8. Line a baking sheet with a double layer of paper towel. Heat ⅓” of oil in a frying pan over medium heat until hot. Fry Cronuts on both sides, a few at a time, until golden-brown, about 3-4 minutes total. Transfer Cronuts to the baking sheet. Continue frying the rest of the donuts. Drizzle glazing over the Cronuts. Serve immediately.

Bomboloni

Italian mini-soufganiyot. Traditionally filled with vanilla pastry cream, but for Hanukkah, I used strawberry jam.

Yields: About 35 bomboloni

Ingredients:
⅓ cup + 1 teaspoon sugar, divided
1 bag (¼ oz.) active dry yeast
3.5 cups all-purpose flour + more for dusting
½ cup warm milk
3 large eggs
1 teaspoon vanilla extract
12 tablespoons (1.5 sticks) soft butter
Peanut, Canola or corn oil for frying
½ cup strawberry jelly
Powdered sugar for dusting

Directions:
1. In a small bowl mix ¼ cup of warm water with 1 teaspoon sugar. Add yeast and mix to dissolve and let sit for 10 minute until the yeast mixture doubles in volume.

2. Put 3.5 cups flour in a bowel of a stand-mixer with a dough hook attached. Add yeast mixture, warm milk and sugar and mix to combine. Add eggs to the bowel one by one and vanilla extract and continue to knead for 10 minutes.

3. Add butter, spoon by spoon, and knead for 5 minutes longer. Remove the bowel from the stand mixer, cover with a lightly damp towel and let dough rise for 2 hours in a warm place until it doubles in volume. (I turn the oven on the lowest temperature for 1 minute than turn it off and put the bowel there.)

4. You can now cut and fry the Bomboloni, or you can store the dough overnight in the fridge and fry the next day. If you choose to keep in fridge, punch the dough to release air, knead it for a minute using your hands, and cover very tightly with plastic wrap. Store in the fridge overnight and up to 24 hours and continue the next day.

5. Generously flour your working surface and a baking sheet. Roll the dough to ¾” thickness. Using a 1.5” round cookie cutter cut circles. Gently transfer the donuts into the baking sheet. Cover with a towel and let stand for an hour until they rise.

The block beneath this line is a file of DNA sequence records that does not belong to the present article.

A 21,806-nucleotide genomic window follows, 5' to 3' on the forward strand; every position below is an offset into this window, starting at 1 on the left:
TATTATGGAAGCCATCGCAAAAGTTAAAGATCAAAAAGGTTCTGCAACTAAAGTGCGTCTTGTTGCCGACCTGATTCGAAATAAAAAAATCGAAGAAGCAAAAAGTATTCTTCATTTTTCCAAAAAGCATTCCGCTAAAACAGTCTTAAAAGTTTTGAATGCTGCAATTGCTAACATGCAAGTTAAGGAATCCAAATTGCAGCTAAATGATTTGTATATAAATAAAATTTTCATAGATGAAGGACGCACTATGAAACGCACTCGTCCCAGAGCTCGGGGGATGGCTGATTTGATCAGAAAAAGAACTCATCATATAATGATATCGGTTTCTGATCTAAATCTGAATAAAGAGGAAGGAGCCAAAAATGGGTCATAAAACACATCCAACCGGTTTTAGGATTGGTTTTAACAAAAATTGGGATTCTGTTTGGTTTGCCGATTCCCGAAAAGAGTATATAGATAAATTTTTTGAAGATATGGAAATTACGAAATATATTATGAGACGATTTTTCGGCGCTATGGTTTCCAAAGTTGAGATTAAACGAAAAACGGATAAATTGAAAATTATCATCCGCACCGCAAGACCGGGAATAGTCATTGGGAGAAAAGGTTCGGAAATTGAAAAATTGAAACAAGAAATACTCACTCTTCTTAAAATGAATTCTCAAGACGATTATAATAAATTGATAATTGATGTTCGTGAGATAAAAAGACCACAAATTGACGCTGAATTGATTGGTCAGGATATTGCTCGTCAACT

6. Line a baking sheet with a double layer of paper towel. Heat ⅓” of oil in a frying pan over medium heat until hot. Fry Bomboloni on both sides, a few at a time, until golden-brown, about 2-3 minutes total. Transfer to baking sheep.

7. Fill a piping bag or a ziplock bag fitted with a ½” round tip with jelly and inject into Bomboloni. Dust with powdered sugar and serve immediately.

Quick soufganiyot with cherry-red wine jam

These small soufganiyot are made with self-rising flour instead of yeast, making preparation quick and easy. Just mix and fry.

Serve the soufganiyot with crème fraîche and cherry-red wine jam (recipe below), or any homemade jam you prefer.

(This recipe was originally published in the Washington Post Food Section)

Yields: about 40 small donuts, or 10-12 servings

Ingredients:
2 1/2 cups self-rising flour
2 TBSP sugar
1 lb. fat-free Greek yogurt
2 eggs
4 TBSP olive oil
Grated zest of one orange
Pinch of salt
Oil for deep frying (half of it can be olive oil)
Powdered sugar for dusting
Crème fraîche for serving (optional)
Cherry-red wine jam for serving (optional)

Directions:
1. In a large bowl mix the first 7 ingredients.

2. Heat 1 inch of oil in frying pan or a pot over medium heat.

3. Using 2 teaspoons drop inch sized donuts into the oil and fry until they are brown.

4. This should take about 4 minutes per batch - if the donuts turn brown quicker than
that, the oil might be too hot and they might not be cooked all the way. Adjust the
heat as needed.

5. Transfer the donuts to a tray layered with paper towels. Sprinkle with powdered sugar
and serve immediately with the crème fraîche and jam on the side.


Cherry-red wine jam
The wine in this cherry jam deepens its’ color and enriches the flavor. Use a red wine of your choice, such as Pinot Noir or Malbec. Source: Vered Guttman

Yields: 3 lbs.

Ingredients:
2 lbs. pitted cherries
1 1/2 lbs. sugar
1/2 cup red wine
Pinch of allspice

Directions:
In a heavy-bottom tall pot put the cherries, sugar and wine. Turn the heat to medium and bring to boil. Skim the foam from the top of the jam and continue to cook for about 40 minutes, stirring every few minutes, until the jam thickens and its color becomes darker. You may choose to cook the jam for 30 minutes only, using it as syrup for desserts.